by Andre on 28 September 2009
The current issue of Current Biology has a special section on Cell Form and Physics that starts with a nice editorial by Florian Maderspacher. I wrote a review with my PhD advisor, Dennis Discher, for the issue that you can find here (or here [pdf] if that doesn’t work). Best of all, the articles seem to be freely available, at least for now.
The main point of our review is that for all the work identifying molecules that are associated with stiffness and force sensing, there has been relatively little progress towards understanding the actual force sensitive steps. That is, although it’s known that many proteins are recruited to focal adhesions when cells are stretched, and that others are phosphorylated and play a role in various signaling cascades, these processes themselves are not directly regulated by force—they are secondary players in mechanotransduction.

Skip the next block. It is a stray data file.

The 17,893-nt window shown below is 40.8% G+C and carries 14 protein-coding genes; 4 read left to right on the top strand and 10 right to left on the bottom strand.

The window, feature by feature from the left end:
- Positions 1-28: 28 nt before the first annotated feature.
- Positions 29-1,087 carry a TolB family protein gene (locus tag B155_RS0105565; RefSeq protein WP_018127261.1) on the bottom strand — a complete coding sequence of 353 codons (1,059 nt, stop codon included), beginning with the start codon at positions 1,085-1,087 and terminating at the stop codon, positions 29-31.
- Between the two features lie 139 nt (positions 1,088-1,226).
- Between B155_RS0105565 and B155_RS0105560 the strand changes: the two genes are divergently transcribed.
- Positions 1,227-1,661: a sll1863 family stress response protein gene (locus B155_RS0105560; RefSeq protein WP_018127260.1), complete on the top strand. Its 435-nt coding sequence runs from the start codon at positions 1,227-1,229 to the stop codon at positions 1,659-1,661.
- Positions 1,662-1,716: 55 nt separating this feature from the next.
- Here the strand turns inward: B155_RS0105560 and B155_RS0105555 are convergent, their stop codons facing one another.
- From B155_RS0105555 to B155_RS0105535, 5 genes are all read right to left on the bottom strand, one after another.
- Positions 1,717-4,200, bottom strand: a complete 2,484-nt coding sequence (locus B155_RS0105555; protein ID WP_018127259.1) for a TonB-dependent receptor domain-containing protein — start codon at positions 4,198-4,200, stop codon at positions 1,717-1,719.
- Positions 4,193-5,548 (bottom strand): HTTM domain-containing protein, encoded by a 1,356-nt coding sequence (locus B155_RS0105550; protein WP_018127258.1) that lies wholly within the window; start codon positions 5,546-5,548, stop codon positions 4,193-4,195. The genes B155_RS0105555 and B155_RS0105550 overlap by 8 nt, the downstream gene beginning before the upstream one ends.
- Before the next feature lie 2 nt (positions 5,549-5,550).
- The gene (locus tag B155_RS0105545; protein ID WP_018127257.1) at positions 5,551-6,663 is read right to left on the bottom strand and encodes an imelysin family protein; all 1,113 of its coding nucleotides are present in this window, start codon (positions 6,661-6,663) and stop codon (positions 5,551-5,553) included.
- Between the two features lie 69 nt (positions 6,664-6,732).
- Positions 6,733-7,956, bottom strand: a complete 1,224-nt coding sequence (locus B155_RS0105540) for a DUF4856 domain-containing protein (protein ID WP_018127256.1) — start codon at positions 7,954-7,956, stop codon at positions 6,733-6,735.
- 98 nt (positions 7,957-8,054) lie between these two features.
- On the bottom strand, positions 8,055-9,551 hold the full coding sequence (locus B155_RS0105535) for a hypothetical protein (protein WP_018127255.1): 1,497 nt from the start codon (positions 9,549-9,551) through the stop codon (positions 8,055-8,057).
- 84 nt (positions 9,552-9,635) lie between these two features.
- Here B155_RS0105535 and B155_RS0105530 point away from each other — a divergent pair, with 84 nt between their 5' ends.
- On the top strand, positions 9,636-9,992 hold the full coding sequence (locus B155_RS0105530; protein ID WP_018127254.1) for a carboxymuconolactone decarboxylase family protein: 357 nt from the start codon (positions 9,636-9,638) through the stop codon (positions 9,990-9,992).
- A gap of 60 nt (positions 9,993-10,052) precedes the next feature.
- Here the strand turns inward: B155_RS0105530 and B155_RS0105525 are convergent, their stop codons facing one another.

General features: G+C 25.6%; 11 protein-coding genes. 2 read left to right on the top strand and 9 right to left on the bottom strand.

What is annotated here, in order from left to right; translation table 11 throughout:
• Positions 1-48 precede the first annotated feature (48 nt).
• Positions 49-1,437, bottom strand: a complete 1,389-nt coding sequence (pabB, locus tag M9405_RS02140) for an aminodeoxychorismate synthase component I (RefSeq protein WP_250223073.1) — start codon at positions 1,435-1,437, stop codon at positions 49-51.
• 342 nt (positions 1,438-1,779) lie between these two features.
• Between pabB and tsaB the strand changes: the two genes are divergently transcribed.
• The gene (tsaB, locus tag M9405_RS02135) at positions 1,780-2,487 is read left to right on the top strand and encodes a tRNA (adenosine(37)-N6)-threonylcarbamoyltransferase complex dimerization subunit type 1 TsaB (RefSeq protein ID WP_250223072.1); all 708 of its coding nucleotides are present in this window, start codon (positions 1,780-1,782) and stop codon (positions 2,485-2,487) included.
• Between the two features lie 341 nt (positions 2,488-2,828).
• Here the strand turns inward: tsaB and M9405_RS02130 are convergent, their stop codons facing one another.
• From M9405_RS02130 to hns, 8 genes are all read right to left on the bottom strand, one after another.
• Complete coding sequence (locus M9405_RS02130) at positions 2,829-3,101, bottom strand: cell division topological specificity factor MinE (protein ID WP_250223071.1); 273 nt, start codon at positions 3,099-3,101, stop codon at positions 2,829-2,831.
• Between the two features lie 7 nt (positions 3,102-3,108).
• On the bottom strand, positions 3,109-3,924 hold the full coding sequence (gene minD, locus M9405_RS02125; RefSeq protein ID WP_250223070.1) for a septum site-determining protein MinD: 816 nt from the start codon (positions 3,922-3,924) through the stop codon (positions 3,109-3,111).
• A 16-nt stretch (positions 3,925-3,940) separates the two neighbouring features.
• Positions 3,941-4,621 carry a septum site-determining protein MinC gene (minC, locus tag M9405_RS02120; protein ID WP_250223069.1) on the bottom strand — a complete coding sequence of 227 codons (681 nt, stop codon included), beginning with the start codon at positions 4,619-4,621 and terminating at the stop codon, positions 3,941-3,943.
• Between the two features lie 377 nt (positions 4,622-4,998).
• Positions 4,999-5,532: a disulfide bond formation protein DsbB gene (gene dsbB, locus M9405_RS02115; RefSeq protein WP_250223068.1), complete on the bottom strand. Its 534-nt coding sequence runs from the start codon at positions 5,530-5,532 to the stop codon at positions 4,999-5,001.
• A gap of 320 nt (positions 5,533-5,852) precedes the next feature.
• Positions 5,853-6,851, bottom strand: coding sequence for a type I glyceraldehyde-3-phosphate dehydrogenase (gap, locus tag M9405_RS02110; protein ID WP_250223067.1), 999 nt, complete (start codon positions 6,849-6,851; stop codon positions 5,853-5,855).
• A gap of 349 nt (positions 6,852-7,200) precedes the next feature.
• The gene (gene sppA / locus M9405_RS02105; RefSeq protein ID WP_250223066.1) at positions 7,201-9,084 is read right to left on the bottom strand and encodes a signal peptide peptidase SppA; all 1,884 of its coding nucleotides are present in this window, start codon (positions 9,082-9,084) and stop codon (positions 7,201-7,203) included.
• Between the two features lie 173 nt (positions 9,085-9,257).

Recently there have been some interesting results showing that forced protein unfolding in several different contexts could be critical. We review some of this work and related work that points towards unfolding even in cases where it hasn’t been definitively demonstrated. Ultimately, it looks like there will not be a single cellular “mechanosensor” but instead a whole host of different mechanosensitive processes that contribute in different ways. There’s lots of room here for more work by physicists and I hope people continue to get interested.